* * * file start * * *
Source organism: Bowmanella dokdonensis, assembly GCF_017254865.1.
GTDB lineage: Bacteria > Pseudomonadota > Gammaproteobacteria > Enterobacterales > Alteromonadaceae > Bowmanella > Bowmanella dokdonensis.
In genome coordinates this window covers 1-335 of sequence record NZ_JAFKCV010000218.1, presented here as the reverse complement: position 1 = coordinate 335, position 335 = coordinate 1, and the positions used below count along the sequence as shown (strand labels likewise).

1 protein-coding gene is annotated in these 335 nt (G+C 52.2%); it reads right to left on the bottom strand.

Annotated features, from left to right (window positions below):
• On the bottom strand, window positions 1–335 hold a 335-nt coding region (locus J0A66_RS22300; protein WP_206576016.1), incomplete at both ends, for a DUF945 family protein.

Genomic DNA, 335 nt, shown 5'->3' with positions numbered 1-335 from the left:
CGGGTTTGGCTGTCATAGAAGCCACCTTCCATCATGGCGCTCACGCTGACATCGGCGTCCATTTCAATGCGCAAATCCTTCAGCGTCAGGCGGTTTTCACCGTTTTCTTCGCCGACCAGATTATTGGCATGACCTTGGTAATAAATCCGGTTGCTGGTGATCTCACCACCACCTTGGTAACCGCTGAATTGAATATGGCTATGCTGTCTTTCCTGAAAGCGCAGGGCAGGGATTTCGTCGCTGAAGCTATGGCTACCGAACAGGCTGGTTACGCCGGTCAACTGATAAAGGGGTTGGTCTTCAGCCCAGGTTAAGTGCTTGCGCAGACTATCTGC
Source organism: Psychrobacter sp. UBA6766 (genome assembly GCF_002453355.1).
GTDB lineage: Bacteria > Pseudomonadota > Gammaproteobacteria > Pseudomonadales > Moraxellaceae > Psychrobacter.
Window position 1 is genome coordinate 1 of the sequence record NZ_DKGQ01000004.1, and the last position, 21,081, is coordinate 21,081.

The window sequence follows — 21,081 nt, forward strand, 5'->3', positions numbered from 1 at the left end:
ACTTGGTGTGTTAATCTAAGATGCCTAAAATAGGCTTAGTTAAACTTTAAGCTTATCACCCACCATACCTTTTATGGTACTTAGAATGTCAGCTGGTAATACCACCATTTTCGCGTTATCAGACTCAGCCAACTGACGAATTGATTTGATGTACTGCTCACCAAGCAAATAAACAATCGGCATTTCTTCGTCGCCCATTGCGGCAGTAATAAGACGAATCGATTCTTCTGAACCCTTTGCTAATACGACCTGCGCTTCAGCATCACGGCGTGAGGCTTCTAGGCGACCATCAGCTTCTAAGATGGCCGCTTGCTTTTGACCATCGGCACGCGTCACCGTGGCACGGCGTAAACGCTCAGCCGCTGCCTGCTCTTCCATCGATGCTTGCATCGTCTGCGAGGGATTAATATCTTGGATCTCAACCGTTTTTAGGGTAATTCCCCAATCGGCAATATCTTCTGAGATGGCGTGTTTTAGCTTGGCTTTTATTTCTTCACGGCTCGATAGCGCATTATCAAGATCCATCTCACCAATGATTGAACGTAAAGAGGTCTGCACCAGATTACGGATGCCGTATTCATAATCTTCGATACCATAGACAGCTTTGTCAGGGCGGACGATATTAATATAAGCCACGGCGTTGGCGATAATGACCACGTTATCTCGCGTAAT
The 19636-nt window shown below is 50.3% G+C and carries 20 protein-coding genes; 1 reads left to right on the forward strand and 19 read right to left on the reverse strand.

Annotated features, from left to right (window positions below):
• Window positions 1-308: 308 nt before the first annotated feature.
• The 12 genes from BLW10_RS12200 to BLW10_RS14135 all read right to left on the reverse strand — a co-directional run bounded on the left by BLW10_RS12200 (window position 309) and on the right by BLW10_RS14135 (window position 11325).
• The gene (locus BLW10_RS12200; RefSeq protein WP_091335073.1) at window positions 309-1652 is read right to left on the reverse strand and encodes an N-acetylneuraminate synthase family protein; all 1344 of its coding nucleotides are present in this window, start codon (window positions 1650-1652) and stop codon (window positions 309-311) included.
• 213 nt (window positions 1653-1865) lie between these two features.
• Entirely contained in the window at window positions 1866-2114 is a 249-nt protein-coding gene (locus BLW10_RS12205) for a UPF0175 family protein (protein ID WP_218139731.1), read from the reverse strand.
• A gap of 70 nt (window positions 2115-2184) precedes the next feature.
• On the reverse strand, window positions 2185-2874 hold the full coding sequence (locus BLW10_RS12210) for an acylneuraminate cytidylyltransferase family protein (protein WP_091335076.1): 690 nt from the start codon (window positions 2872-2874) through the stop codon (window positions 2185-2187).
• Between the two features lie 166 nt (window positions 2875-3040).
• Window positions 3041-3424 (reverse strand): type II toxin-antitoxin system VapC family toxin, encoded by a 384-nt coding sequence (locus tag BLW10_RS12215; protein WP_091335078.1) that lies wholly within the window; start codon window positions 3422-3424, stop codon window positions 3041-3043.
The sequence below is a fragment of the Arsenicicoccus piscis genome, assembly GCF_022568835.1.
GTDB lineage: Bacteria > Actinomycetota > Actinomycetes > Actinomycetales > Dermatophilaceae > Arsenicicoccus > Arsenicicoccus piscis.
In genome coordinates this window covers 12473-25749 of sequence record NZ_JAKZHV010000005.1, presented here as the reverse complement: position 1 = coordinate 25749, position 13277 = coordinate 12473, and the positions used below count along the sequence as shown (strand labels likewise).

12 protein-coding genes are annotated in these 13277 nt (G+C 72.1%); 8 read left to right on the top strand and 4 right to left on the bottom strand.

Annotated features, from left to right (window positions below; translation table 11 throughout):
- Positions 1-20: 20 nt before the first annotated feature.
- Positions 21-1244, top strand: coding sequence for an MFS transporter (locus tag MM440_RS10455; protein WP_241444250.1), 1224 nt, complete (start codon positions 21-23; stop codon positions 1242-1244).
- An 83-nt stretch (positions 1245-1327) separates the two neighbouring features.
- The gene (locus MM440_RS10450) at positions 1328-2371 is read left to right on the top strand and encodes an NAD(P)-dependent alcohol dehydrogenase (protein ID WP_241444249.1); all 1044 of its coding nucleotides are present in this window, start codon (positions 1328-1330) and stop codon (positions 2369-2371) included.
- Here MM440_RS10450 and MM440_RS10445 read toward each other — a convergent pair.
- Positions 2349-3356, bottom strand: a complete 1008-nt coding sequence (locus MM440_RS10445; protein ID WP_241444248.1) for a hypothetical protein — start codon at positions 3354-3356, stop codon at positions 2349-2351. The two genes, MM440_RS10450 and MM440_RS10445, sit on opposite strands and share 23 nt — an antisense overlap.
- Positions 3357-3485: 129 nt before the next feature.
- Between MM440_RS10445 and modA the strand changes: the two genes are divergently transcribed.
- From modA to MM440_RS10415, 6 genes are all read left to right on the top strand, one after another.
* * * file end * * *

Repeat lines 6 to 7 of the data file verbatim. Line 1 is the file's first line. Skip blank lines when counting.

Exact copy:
• On the bottom strand, window positions 1–335 hold a 335-nt coding region (locus J0A66_RS22300; protein WP_206576016.1), incomplete at both ends, for a DUF945 family protein.

Genomic DNA, 335 nt, shown 5'->3' with positions numbered 1-335 from the left: